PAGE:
The sight of a sheepish member of an opera's production team on stage pre-show is a familiar fixture of cold and flu season. While any last minute casting changes usually provoke disappointed rustlings from the audience, to my mind the worst scenario to be faced with is a singer determined to perform despite illness but who 'craves your indulgence'.
Such was the case on Saturday night, when Piotr Beczala (Rodolfo) very audibly struggled his way to the end of Act II of La Boheme before finally doing the decent thing and retiring in favour of the role's alternate performer Teodor Ilincai. While perhaps commendable in more general circumstances, the endeavour of struggling against stacked odds is not something calculated to enhance any opera-going experience; it is all but impossible to be drawn into a story when its emotional drama is entirely outweighed by the musical drama of whether the singer will in fact make it to the next note or phrase.
Other than this all-too-central blot however, an evening spent in the company of John Copley's 1974 production brought with it no untoward shocks or surprises; his really is a Boheme that does what it says on the tin – just add snowfall, a colourful children's chorus, and serve to a festively inclined Christmas audience.
With its restrained and contextually honest sets, the production does well to render the Bohemian experience without too much of the rose-tinted romanticising that Puccini allows himself. The garret where the young artists live – too often a frenzy of precious and ludicrously stylised poverty – is an effectively simple space, with its multiple levels functioning both dramatically and aesthetically to make sense of the opening action. Costumes and props too are understated, with the rather unexpected exception of a live lapdog for Musetta's first scene, whose brief presence seemed to please and amuse an audience eager for more comedy than this production was willing to provide. The snowy tableau of Act III was the closest to indulgence that we came during the evening, with the rising curtain provoking audible appreciation from the audience, but even this was judged just on the right side of kitsch.
Musically the night was dominated by Hibla Gerzmava's Mimi, who while more serious and restrained than many, charmed with her warmly expressive and technically secure singing. Faced with an ailing Rodolfo, it was she who carried the first two acts together with Gabriele Viviani's Marcello. The best actor of the piece, Viviani was almost solely responsible for bringing the necessary warmth and camaraderie to the opening scenes, which still lacked something of the energetic sparkle that lesser productions have more effectively captured. Kostas Smoriginas and Jacques Imbrailo as Colline and Schaunard respectively were adequate, but far from exciting by way of support. Inna Dukach's Act II Musetta was captivating and never less than in command of her music, but it was in Act IV that she really came into her own, bringing a tenderness and humanity to this rather brittle creature that is too often missed.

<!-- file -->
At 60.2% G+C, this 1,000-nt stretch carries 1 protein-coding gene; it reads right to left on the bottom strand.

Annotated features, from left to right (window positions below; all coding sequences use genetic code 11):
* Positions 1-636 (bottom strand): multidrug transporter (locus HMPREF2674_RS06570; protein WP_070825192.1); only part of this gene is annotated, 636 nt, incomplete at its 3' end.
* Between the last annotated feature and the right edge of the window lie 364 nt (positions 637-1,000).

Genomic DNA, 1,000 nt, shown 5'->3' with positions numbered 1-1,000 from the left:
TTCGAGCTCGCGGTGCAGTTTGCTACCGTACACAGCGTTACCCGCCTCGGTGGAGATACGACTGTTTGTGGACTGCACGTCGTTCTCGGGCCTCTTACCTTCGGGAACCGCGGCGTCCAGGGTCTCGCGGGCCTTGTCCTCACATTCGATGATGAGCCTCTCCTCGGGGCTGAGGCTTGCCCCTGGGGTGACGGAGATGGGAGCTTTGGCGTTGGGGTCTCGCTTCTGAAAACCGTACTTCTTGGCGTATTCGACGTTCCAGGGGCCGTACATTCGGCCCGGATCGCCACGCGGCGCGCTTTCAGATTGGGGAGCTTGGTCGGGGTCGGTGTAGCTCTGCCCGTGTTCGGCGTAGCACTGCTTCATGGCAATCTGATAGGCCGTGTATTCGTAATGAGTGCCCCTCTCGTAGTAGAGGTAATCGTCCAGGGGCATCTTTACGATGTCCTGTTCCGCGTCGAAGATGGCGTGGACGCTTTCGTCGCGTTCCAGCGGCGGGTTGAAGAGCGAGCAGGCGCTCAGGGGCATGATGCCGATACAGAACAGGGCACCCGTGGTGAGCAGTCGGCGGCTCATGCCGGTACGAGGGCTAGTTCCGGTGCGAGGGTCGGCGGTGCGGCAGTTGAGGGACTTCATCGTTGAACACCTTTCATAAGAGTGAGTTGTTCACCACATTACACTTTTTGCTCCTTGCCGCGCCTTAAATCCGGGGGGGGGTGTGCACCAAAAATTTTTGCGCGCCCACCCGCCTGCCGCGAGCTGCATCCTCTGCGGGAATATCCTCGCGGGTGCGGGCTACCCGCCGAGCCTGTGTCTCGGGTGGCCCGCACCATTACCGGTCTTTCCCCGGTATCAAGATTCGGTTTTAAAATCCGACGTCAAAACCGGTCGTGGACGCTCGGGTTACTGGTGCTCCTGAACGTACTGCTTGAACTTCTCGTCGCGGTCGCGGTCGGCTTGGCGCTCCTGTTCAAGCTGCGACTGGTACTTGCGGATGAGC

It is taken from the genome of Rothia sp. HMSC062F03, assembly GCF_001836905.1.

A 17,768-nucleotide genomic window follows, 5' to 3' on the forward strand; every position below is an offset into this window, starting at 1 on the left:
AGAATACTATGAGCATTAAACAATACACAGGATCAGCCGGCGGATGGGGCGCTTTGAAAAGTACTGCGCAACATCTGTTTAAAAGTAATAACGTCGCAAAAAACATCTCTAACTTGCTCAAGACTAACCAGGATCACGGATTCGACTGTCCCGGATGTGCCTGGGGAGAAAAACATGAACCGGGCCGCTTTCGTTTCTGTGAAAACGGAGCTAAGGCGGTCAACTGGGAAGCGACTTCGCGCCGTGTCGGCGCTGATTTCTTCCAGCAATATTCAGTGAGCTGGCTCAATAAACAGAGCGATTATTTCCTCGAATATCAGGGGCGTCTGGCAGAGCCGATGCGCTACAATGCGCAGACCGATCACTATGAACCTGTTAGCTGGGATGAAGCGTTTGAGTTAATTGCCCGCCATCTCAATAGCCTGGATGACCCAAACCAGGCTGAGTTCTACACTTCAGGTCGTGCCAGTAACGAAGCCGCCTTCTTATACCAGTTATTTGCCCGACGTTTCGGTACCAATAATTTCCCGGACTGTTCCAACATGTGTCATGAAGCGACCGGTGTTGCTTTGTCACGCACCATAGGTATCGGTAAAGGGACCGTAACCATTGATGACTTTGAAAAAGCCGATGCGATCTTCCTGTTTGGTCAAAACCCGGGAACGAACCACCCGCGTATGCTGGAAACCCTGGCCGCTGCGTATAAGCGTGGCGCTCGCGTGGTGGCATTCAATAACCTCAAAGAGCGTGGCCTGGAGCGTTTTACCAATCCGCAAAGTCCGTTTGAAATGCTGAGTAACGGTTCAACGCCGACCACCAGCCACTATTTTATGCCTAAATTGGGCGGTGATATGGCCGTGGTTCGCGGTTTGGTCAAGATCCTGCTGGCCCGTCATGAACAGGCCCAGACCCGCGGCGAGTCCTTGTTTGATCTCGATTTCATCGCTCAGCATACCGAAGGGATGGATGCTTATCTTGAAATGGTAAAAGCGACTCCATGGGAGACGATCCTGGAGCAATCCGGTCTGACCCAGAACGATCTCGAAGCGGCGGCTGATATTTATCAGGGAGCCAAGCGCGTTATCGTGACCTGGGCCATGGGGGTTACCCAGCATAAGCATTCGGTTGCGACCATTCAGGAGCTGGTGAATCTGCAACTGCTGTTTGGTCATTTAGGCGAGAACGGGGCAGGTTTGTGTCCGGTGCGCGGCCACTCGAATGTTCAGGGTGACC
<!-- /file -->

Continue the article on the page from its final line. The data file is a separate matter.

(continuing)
It seems unfair to review Beczala's Rofolfo, but as his replacement Ilincai was solid and technically competent. Once again however – a general truth for this revival – he lacked the dramatic presence and conviction that I would have liked to have seen. With such an appropriately young cast the task of rendering Boheme's story movingly should become far easier, yet somehow this wasn't the case and I was left with a sense that something was still wanting.
In the pit things were rather more convincing. Andris Nelsons spared no energy in guiding his orchestra through a meticulously detailed and colourful rendering of the score. If on occasion his extraordinary efforts recalled Hoffnung's series of cartoons 'The Maestro', then the results more than justified his uniquely physical approach.
On the night before Boheme I was once again at Covent Garden, this time watching John Schlesinger's Rosenkavalier. With two equally venerable and ubiquitous revivals playing side-by-side this season comparison is both inevitable and interesting; while the chocolate-box staging and excess of Rosenkavalier – recalling nothing so much as the Technicolor musicals of the 1950s – could easily mask the humanity of the work, its poignantly contemporary drama buried under gilt and petticoats, the result was anything but staid. Largely owing to the sheer quality of its cast, the production succeeded in that hardest of balancing acts, creating a work that was both a faithful classic and a freshly vivid spectacle. Sadly the same cannot be said for Boheme; set against the emotional sincerity of Rosenkavalier its young lovers and their Parisian playground seemed both hollow and tired.
This winter's Boheme is a nice enough production sung nicely in the main by its young cast. Is this reason enough to buy a ticket this festive season? Possibly. Reason enough to justify a twenty-third revival? Not nearly.
Photo credits: Johan Persson